Despite Venezuela’s track record of seizing the means of production of a multitude of industries, there are still those who have trouble calling Venezuela a socialist state.
The denials are getting more creative. The most recent comes in Jack Ryan, Amazon Prime’s hit show starring John Krasinski as the protagonist from Tom Clancy’s best-selling books.
A Glaring Omission
Venezuela and its suffering take center stage in the plot of season two. Jack Ryan, who in season one was a Ph.D. economist/CIA analyst who stopped ISIS from blowing up Washington, DC, is now a national security policy instructor in Langley, Virginia, home of the CIA’s headquarters. Speaking to a roomful of students, Professor Ryan explains why Venezuelans face suffering of Biblical proportions despite their vast wealth in natural resources (emphasis added).
The fact is that Venezuela is arguably the single greatest resource of oil and minerals on the planet. So, why is this country in the midst of one of the greatest humanitarian crises in modern history? Let’s meet President Nicolas Reyes. After rising to power on a wave of nationalist pride, in a mere six years, this guy has crippled the national economy by half. He has raised the poverty rate by almost 400 percent. Luckily for the rest of us, he’s up for reelection.
In the real world, Venezuela’s problems have one, incredibly predictable root cause… And it’s not simply “corruption” or “nationalist pride.” We need to be clear about this.
The cause is socialism.
The show’s omission of this basic fact is jarring … but wait. It gets worse. Professor Ryan then goes on to describe Reyes’s political opponent.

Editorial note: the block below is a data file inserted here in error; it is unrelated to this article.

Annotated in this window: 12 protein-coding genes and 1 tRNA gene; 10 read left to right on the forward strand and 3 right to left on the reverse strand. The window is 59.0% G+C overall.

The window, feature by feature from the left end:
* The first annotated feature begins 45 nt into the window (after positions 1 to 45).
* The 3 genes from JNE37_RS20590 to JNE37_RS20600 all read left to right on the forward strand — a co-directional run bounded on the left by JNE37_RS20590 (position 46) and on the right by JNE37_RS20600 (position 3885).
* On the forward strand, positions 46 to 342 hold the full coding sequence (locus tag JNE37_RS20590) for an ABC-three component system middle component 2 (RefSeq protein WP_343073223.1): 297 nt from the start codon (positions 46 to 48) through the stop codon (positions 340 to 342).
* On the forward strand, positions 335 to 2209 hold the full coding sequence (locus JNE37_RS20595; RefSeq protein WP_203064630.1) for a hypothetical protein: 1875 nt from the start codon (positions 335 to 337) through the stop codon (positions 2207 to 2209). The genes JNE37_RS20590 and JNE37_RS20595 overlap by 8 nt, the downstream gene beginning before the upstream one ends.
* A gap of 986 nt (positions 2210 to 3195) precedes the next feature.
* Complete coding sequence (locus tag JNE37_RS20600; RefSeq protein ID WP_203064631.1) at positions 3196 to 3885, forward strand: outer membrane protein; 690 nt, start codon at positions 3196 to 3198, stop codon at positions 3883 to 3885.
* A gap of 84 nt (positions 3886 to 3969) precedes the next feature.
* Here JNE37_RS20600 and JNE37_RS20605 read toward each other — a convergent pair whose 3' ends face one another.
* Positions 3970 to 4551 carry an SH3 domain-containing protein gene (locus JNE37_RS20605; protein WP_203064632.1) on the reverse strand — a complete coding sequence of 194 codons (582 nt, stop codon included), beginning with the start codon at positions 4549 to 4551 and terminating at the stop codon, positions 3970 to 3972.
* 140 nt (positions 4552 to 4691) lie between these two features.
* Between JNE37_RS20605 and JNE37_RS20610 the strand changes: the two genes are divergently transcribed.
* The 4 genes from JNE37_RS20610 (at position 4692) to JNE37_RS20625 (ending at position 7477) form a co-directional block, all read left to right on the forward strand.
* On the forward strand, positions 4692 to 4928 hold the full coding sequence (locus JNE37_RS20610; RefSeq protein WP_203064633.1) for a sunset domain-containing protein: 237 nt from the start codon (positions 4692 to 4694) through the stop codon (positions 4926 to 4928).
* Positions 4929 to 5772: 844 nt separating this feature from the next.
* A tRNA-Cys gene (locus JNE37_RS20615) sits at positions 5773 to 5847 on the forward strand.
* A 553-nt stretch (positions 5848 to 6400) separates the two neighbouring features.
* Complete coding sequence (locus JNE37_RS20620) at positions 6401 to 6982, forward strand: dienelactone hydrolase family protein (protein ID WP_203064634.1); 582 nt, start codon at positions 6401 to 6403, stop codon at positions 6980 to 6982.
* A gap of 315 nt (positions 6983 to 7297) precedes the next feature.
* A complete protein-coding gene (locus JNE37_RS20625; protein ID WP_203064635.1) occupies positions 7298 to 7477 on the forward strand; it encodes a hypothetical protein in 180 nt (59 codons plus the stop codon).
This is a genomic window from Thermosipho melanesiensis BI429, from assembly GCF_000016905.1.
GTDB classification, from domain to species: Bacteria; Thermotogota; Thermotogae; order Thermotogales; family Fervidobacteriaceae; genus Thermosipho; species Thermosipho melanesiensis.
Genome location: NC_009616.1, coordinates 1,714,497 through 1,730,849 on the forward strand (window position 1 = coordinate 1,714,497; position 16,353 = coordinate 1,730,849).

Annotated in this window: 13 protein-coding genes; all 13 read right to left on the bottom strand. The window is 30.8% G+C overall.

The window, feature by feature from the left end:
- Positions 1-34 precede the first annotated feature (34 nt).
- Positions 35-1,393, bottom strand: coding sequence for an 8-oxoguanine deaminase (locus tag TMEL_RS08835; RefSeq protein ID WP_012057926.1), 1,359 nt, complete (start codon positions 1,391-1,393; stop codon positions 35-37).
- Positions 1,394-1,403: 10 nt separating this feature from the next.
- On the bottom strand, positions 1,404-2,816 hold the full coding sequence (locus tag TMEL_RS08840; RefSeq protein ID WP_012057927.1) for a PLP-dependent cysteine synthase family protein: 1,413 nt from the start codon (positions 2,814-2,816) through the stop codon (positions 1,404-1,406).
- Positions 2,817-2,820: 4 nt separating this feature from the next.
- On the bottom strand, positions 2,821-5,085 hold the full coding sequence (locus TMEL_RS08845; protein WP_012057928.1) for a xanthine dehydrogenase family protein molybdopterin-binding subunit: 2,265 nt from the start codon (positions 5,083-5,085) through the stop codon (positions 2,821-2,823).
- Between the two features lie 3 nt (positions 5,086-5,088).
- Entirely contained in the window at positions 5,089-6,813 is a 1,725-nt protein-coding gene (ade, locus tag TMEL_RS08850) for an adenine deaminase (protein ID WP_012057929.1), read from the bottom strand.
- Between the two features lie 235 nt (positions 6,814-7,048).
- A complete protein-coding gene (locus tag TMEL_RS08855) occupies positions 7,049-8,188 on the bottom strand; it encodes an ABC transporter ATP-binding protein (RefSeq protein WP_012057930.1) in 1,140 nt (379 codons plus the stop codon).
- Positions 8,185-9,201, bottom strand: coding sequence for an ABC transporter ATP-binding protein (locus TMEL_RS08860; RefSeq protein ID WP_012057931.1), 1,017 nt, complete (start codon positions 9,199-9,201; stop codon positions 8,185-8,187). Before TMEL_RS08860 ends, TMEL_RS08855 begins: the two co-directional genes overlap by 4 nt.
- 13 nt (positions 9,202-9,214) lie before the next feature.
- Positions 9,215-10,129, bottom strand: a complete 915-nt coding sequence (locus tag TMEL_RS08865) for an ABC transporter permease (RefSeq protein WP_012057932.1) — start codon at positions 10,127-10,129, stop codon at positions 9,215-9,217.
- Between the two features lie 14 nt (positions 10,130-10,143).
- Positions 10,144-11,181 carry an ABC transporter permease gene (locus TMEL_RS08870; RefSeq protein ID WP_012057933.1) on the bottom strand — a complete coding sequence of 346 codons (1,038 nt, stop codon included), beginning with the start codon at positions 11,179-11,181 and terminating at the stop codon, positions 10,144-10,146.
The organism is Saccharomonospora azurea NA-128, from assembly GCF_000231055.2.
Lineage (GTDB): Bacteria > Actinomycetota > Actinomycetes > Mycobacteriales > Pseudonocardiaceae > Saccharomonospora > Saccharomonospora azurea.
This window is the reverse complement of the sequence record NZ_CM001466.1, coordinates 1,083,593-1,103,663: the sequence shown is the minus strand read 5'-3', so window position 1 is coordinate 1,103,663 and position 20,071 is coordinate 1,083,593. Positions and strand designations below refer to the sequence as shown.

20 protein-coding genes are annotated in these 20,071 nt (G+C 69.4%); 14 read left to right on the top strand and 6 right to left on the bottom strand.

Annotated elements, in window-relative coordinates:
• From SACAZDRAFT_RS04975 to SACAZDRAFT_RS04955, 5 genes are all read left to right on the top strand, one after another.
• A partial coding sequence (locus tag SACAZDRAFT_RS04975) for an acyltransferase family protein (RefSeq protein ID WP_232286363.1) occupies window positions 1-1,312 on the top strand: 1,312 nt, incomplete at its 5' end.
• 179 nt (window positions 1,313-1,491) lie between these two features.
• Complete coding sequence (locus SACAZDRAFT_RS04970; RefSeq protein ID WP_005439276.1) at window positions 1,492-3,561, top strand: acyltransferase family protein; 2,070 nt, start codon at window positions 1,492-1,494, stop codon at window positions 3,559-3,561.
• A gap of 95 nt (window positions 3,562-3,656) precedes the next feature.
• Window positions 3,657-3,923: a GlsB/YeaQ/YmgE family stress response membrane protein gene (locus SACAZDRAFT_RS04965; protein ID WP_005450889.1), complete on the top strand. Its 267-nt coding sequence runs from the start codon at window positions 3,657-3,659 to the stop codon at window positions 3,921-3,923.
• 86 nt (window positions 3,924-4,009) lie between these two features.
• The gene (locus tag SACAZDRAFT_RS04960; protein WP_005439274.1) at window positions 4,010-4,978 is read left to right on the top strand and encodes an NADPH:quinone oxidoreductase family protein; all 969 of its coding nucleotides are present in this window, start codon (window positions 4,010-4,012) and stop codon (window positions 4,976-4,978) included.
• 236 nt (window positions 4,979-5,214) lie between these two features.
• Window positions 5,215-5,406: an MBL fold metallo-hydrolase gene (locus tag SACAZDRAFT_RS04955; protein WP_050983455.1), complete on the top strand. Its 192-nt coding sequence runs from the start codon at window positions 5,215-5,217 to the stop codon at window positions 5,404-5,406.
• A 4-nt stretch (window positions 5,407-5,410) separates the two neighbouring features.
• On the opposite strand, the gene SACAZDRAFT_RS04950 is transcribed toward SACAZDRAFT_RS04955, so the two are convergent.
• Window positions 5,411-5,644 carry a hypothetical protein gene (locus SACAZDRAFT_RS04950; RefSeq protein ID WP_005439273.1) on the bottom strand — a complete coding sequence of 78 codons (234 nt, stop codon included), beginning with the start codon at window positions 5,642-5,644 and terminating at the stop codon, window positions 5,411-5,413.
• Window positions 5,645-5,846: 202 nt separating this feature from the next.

This is Gloria Bonalde. Now, Gloria is a history professor turned activist. She’s running against [Reyes] on a social justice platform and on the strength of, in my humble opinion, just not being an *sshole. (laughter)
In Jack Ryan’s Venezuela, it’s those who promise “social justice” who are going to save the people from a humanitarian crisis. This turns history on its head.
Make Venezuela Great Again?
By making the villain of Jack Ryan a nationalist, the writers take a not-so-subtle jab at US President Donald Trump, whose “America First” slogan has been described as nationalism “that betrays America’s values.” (Trump also describes himself as a nationalist.)
Hugo Chávez, however, was not elected on some “Make Venezuela Great Again” platform. Lest we forget, back in the real world, “social equity and justice” were precisely what candidate Hugo Chávez promised the people of Venezuela when he was elected in 1998 with 56.2 percent of the vote.
To be sure, there’s a line between “social justice” and “socialism,” and it’s unclear precisely where Gloria Bonalde, the fictional presidential contender in Jack Ryan, stands (though her story is suspiciously similar to El Commandante’s). In any event, for Hugo Chávez the picture is quite clear. He crossed the line from social justice champion to socialist long ago.
He set out to do precisely that, ordering the state to seize the means of production (sometimes using soldiers to do it) of whatever industries he could: steel, agriculture, shipping, mining, telecommunications, electric power, and more. In doing so, he brought about the misery Venezuelans now endure.
Let’s be clear. Nationalism presents its own dangers. Yet these dangers are muted without state power, specifically nationalism’s common bedfellow: socialism.
The fact that the writers of Jack Ryan cannot bring themselves to even use the word socialism to describe what is textbook socialism is disheartening. But the fact that they make Venezuela’s savior someone cut from the same ideological cloth as Hugo Chávez is a grave deceit.
As Malone points out, the stakes are too high for such dishonesty.
Literally millions of people have had to flee the country to find food and shelter or to avoid becoming another victim of Nicolás Maduro’s regime. We need to understand how and why this happened, and Jack Ryan doesn’t even try to get it right.
Those who don’t learn from history are doomed to repeat it, the adage goes. Shows like Jack Ryan are making the job of learning it that much more difficult.
By Jon Miltimore
This article was originally published on FEE. Read original article here.